Personal Reflection: CAROLYN
I don’t remember expressing anger very much as a child. I can remember some times where it seems I was probably mad, but it quickly morphed into being sad.
To this day, any anger I have will quickly turn into sadness, and I cry. This has had both positive and negative results. Discharging the energy through crying can reduce the pressure I feel, but can also create a tendency to put up with inappropriate behavior for too long in both personal and work relationships. Once I figured out that this is what was happening, I learned how to get my pattern to work for me. I now know that it is okay for me to transform anger into sadness, and to use the sadness to motivate me to act. I can feel sad and let the energy out by crying, and I can tell the other person what I think is wrong or not working for me in a way he or she can (usually) hear. Now that I understand it, I think this pattern is useful; I believe sadness is underneath anger anyway, and I find that people respond better when confronted without angry energy. This is truth without judgment, which is discussed in Key 8.
Personal Reflection: GWEN
In the past I felt so uncomfortable with sadness that it was hard for me to even admit to myself when I was sad, or to express it. Today I still feel uncomfortable showing sadness, but I can feel it and talk about it. As a kid, sadness scared me. If I felt it coming on, I would deny it, make a joke, or distract myself. If this didn’t work and the sadness broke through into my awareness, I would get very scared. Growing up, the overall mood in our home was tense. My dad was angry a lot and if he was home, his anger permeated everything, which made the rest of us tense and sad. My mom seemed the most affected by his anger, and her sadness made her seem vulnerable and alone. I desperately wanted to cheer up those around me and to make them laugh. To me, it seemed like sadness never went away once you let it in, so I was determined not to let it in and do what I could to keep it away from others too. I ran from sadness as much as I could and I know my eating disorder was one of the ways I kept sadness and other difficult feelings away. The problem in never expressing my sadness was that nobody ever knew I needed help, comfort, or compassion, so I felt very alone and scared if I ever felt sad, which made it even harder to deal with and more scary to feel.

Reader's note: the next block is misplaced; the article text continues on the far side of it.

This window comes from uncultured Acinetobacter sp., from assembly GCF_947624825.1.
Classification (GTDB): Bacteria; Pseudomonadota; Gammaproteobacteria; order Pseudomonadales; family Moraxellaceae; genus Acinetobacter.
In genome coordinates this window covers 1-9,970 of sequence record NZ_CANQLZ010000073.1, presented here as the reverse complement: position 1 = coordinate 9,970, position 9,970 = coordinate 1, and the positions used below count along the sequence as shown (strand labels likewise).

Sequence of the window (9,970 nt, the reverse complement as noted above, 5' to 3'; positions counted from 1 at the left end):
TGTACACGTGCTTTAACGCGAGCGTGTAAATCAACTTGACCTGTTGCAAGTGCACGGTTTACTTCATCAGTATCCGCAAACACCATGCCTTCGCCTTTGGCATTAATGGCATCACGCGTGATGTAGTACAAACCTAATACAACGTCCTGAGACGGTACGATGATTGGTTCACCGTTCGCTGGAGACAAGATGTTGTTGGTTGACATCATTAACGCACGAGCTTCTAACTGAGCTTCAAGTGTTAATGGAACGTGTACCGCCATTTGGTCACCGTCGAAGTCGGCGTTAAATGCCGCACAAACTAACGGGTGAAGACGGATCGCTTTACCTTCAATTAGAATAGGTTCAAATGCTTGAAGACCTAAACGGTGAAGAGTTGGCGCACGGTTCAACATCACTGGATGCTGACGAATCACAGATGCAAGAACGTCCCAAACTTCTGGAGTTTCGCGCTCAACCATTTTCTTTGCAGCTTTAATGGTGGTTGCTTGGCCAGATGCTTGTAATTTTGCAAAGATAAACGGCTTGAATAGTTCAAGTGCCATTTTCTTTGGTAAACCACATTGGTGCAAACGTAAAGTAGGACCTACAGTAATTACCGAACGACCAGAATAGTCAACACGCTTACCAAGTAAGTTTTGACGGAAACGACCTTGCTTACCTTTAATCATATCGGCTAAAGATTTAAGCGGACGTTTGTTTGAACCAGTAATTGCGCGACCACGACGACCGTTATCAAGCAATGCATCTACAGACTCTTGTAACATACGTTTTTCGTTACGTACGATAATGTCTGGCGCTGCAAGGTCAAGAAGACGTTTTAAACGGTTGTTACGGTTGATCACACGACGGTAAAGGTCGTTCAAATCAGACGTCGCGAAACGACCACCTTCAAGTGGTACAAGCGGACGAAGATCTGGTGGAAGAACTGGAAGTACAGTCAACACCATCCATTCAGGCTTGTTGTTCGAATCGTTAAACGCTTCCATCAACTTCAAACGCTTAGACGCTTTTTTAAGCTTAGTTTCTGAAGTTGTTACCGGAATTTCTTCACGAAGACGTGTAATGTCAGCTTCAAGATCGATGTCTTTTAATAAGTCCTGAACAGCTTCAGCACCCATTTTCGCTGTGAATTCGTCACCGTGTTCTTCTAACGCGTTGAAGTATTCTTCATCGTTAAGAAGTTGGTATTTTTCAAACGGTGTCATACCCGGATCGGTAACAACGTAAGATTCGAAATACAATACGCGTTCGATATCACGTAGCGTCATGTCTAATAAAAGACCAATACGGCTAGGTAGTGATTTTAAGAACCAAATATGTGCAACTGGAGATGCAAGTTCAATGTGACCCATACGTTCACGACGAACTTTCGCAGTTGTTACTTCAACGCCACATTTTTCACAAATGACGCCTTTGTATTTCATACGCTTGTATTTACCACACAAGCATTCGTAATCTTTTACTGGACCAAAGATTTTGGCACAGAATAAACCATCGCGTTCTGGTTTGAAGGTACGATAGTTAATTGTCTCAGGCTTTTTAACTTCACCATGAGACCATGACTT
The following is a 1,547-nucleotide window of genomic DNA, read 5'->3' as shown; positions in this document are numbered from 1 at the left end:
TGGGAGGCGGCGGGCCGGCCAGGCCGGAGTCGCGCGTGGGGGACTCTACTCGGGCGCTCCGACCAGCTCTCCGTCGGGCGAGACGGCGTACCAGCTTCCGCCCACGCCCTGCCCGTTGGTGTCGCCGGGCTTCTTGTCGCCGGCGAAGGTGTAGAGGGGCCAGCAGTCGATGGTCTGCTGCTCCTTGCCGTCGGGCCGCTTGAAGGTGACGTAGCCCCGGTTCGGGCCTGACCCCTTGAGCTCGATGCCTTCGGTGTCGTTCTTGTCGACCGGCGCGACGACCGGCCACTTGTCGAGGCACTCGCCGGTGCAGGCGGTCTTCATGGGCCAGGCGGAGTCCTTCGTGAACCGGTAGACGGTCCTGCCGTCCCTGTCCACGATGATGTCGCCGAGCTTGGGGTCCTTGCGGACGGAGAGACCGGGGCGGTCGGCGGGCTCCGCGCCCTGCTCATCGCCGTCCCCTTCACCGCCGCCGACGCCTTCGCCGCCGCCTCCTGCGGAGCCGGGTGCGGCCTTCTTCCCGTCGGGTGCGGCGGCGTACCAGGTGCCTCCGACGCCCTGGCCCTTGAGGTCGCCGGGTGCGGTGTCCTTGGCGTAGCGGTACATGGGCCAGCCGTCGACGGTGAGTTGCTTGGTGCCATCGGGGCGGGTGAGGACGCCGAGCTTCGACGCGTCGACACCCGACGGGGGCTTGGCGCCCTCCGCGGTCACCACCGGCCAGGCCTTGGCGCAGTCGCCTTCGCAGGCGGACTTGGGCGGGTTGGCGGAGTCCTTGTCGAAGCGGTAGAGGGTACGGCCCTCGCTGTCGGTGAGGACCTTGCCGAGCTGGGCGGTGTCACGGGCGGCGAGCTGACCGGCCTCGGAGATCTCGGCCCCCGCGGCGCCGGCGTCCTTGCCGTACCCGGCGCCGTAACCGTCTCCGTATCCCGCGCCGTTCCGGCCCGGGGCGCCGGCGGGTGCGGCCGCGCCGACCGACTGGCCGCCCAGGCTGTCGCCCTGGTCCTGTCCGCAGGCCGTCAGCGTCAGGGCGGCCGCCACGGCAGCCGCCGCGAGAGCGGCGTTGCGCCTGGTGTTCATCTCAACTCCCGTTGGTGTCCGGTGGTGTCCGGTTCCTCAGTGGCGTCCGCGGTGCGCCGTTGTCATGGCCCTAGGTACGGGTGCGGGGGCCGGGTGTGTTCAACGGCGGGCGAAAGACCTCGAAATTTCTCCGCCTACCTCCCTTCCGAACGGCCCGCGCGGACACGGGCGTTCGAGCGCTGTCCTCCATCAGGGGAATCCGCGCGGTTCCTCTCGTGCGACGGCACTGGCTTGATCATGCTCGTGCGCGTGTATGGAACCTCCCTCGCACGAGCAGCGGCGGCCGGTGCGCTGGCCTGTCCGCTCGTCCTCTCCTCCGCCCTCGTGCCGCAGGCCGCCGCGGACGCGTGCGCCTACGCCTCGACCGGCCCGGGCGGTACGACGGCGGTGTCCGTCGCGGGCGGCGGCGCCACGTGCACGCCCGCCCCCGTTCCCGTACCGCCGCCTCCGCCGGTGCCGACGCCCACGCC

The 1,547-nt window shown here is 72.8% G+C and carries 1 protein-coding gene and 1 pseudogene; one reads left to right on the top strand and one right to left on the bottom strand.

Anger didn’t bother me nearly as much because there was at least power in it. I wasn’t scared or intimidated by anger because although my father was angry most of the time, he wasn’t physically abusive or out of control when angry. I didn’t like feeling angry, but it sometimes felt like fuel, and sometimes I needed that fuel to help me do things I was afraid to do, like saying how I felt even though it might upset someone else. My fear of rejection and judgment was so strong that it took anger for me to override the fear and push me into action.